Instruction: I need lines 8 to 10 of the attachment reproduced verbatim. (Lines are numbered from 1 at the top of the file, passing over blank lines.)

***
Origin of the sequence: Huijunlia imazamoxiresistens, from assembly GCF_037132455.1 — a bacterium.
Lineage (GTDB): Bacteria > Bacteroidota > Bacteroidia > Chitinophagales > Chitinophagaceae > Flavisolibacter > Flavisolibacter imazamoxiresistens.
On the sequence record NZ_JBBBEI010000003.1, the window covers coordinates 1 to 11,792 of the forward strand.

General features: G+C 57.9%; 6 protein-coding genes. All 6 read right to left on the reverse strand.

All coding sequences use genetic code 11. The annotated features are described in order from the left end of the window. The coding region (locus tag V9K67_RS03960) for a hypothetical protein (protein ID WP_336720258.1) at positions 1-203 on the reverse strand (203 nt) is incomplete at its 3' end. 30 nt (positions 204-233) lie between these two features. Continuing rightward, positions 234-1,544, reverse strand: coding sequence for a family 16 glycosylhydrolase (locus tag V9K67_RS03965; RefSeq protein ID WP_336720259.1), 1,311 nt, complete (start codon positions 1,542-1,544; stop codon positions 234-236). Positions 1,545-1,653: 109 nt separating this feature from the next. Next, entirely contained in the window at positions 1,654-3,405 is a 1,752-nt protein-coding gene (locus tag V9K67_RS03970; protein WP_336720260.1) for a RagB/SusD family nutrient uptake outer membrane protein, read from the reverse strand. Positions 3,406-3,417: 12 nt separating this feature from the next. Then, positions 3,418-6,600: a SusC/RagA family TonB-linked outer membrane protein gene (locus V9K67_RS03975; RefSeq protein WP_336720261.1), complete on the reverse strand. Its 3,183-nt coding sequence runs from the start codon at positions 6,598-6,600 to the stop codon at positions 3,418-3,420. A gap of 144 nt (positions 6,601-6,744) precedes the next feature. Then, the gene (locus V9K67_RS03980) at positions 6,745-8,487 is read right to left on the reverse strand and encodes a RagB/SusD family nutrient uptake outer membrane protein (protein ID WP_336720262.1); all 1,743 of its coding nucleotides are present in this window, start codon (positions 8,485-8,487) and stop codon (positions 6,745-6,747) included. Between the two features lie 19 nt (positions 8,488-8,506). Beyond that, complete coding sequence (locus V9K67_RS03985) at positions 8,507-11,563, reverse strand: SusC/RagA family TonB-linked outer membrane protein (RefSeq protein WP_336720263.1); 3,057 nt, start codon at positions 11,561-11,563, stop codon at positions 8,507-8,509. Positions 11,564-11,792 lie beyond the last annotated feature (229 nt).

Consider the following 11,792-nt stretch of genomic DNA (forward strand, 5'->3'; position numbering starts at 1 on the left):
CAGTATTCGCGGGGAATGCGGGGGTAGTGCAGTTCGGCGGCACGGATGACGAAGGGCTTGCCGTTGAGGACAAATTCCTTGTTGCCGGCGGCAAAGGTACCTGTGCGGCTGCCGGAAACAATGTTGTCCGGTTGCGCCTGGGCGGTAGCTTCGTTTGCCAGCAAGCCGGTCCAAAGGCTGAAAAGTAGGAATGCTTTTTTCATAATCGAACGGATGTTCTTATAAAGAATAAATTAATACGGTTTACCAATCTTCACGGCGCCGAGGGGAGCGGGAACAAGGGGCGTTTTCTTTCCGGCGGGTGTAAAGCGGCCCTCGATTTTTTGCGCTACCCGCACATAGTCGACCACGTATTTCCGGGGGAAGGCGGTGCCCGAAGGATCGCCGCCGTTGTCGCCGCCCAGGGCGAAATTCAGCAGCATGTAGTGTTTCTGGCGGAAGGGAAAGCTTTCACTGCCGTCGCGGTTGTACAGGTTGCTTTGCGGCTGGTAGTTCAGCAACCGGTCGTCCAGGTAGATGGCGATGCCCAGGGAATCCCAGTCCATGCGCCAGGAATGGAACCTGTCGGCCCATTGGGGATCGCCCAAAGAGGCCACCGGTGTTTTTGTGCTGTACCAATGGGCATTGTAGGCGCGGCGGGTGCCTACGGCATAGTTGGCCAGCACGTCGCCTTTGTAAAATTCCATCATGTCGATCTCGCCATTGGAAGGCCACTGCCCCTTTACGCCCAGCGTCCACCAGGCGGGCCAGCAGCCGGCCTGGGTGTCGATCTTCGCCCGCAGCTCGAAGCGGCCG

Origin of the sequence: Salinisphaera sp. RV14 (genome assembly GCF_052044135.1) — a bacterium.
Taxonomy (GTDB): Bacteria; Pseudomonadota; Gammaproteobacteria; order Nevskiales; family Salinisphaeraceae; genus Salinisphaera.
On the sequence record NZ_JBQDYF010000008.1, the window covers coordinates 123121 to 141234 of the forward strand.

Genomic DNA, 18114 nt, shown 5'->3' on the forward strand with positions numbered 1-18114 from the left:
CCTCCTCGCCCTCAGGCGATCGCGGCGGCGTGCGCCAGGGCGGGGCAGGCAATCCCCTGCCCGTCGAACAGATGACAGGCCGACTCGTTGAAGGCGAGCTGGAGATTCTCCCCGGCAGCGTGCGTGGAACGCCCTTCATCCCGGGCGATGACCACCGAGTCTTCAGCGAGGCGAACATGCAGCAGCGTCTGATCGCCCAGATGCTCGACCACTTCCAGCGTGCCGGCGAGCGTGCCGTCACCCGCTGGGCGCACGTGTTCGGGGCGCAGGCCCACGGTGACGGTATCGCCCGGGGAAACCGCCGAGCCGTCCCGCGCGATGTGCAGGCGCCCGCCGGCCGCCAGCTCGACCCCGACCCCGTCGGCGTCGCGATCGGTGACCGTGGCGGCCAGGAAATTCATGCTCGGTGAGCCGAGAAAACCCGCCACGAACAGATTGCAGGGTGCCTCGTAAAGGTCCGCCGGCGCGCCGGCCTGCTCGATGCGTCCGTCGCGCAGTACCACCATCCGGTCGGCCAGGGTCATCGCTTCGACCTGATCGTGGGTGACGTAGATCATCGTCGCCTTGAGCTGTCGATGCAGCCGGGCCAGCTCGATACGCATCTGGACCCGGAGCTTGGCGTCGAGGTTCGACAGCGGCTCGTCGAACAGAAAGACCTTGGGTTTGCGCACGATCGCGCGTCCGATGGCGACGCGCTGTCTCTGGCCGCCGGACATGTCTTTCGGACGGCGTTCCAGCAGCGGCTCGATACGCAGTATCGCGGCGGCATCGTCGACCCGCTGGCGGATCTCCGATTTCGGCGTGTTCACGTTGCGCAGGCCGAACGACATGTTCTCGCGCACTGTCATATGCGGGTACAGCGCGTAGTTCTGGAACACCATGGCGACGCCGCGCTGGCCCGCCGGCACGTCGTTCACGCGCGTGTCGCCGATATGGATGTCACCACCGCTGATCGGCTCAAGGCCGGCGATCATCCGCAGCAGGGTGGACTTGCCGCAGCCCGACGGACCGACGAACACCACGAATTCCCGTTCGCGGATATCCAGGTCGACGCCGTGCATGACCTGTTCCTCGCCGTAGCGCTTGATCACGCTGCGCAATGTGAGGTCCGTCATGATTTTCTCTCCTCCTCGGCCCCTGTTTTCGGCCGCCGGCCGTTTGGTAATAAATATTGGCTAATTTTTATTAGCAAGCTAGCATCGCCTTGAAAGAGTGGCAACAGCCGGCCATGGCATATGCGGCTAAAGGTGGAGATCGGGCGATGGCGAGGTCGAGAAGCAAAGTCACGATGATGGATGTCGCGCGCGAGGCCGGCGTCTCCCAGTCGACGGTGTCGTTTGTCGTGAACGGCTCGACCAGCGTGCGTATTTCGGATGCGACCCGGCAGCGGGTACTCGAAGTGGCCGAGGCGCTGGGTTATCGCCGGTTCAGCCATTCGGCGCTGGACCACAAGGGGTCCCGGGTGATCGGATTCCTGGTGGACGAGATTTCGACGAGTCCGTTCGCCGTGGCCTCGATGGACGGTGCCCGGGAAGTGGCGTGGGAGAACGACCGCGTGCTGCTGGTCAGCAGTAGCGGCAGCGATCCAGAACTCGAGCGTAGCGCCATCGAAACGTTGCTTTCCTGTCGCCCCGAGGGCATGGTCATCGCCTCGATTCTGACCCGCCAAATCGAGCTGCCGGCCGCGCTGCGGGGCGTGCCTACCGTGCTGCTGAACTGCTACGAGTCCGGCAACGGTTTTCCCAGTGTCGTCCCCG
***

Origin of the sequence: Salinisphaera sp. RV14 (genome assembly GCF_052044135.1) — a bacterium.
Taxonomy (GTDB): Bacteria; Pseudomonadota; Gammaproteobacteria; order Nevskiales; family Salinisphaeraceae; genus Salinisphaera.
On the sequence record NZ_JBQDYF010000008.1, the window covers coordinates 123121 to 141234 of the forward strand.